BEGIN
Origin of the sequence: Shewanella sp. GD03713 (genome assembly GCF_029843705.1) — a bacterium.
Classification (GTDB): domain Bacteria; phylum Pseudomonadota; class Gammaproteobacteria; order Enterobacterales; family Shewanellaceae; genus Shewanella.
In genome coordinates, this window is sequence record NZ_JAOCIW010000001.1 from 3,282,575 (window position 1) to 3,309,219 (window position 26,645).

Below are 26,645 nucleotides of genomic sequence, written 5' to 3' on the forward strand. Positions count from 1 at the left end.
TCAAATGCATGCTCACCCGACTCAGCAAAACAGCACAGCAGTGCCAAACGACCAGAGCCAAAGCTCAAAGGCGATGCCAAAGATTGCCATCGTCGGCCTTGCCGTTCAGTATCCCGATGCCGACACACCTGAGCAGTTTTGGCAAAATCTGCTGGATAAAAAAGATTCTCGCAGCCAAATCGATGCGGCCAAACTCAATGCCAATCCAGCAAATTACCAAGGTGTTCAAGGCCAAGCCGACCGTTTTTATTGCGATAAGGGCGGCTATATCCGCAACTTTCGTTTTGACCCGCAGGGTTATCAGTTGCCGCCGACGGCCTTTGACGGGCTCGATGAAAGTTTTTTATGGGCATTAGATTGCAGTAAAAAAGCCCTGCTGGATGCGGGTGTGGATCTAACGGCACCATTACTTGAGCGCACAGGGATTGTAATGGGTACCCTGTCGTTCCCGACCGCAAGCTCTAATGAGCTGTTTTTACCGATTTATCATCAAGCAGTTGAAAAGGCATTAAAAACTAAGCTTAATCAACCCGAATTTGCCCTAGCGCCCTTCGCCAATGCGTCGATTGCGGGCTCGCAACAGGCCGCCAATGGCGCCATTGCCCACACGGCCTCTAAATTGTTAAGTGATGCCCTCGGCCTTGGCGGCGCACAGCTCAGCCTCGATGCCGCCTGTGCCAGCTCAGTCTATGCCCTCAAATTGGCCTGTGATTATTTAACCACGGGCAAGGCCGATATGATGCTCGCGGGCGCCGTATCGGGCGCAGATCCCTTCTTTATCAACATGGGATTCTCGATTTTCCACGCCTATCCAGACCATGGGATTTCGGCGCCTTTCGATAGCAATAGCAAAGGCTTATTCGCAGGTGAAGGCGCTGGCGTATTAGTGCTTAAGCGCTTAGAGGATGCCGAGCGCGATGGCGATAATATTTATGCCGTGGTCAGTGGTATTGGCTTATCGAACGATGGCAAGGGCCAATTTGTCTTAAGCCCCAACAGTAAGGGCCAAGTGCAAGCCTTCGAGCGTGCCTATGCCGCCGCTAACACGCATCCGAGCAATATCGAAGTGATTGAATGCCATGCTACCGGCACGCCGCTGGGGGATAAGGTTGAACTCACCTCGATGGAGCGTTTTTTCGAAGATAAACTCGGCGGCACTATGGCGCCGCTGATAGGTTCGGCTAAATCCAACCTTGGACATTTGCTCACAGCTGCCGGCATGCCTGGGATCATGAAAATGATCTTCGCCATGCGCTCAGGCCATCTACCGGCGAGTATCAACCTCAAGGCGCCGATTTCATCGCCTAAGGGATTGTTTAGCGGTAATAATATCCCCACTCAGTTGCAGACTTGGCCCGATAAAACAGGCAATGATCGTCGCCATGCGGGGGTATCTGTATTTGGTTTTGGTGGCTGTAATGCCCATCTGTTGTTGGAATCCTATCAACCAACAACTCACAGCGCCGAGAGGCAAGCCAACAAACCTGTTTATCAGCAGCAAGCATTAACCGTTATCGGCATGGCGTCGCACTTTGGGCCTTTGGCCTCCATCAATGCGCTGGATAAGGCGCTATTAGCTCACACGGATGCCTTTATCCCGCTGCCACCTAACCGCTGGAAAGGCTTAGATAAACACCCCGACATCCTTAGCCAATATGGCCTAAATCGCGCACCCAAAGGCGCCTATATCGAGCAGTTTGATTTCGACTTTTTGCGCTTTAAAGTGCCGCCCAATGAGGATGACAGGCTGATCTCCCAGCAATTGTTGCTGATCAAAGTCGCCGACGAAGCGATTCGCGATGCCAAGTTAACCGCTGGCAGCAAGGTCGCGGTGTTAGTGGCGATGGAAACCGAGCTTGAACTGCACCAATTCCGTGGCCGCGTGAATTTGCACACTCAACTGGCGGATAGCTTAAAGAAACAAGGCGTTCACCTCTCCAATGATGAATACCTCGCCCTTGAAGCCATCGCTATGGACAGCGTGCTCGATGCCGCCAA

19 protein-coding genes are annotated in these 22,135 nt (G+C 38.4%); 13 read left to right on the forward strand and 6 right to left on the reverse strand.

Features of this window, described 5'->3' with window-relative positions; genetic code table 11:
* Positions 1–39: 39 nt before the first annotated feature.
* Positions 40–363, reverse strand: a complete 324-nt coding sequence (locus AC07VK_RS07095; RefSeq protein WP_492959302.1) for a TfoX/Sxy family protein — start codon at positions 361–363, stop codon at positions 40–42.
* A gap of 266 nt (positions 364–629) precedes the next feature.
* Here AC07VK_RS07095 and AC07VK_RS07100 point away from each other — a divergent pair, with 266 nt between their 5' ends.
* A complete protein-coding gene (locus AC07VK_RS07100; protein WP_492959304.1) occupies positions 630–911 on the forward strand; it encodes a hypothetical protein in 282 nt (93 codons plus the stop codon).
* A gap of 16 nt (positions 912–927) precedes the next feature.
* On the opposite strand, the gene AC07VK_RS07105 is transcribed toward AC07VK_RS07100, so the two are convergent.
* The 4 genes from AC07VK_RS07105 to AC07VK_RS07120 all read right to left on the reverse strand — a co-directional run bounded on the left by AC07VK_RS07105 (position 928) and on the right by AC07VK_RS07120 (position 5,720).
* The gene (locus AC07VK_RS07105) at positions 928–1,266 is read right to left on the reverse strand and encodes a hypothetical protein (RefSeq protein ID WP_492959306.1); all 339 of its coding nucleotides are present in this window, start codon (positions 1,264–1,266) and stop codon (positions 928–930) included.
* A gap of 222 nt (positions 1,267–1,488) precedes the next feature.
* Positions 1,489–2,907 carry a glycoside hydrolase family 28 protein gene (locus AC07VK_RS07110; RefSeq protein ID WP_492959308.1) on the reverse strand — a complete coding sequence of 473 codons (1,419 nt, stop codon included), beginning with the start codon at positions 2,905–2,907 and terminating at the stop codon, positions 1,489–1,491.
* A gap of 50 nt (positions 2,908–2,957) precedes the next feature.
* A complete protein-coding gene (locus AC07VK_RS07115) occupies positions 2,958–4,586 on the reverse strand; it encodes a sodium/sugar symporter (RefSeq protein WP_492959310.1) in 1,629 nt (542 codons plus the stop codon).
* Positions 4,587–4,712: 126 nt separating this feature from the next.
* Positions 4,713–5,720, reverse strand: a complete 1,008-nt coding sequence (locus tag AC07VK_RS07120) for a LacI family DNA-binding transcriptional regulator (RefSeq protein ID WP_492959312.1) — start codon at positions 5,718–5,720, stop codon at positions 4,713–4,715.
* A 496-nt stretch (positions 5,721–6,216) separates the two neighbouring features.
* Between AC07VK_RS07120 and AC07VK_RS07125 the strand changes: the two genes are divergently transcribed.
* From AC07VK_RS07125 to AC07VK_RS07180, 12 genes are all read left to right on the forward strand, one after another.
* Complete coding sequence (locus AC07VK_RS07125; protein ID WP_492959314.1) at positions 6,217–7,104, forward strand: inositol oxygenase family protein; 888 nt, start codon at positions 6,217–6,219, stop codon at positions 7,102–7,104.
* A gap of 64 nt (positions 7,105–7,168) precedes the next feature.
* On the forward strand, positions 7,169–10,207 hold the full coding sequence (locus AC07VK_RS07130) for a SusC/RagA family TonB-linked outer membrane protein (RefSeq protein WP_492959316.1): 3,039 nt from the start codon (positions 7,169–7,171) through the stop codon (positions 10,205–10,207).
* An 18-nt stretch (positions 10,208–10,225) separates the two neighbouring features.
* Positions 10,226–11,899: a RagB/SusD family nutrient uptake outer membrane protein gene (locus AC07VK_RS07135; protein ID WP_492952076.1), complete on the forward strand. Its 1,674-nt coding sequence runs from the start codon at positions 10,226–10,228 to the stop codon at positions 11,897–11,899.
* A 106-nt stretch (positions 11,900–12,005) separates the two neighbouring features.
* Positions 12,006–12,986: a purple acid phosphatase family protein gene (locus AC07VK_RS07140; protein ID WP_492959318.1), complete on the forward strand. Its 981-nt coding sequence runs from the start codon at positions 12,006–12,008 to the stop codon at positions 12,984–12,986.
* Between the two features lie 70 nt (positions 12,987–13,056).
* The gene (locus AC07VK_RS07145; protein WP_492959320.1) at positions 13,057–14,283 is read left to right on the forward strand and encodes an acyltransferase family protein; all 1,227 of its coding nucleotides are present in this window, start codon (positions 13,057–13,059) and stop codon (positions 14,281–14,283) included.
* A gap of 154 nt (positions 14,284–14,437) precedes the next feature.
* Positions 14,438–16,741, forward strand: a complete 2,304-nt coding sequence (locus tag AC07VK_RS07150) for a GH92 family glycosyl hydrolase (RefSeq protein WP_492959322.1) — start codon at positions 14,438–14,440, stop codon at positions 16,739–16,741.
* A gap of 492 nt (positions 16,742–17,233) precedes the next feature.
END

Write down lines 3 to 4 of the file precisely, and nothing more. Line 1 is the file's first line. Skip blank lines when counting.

In genome coordinates, this window is sequence record NZ_JAOCIW010000001.1 from 3,282,575 (window position 1) to 3,309,219 (window position 26,645).

Below are 26,645 nucleotides of genomic sequence, written 5' to 3' on the forward strand. Positions count from 1 at the left end.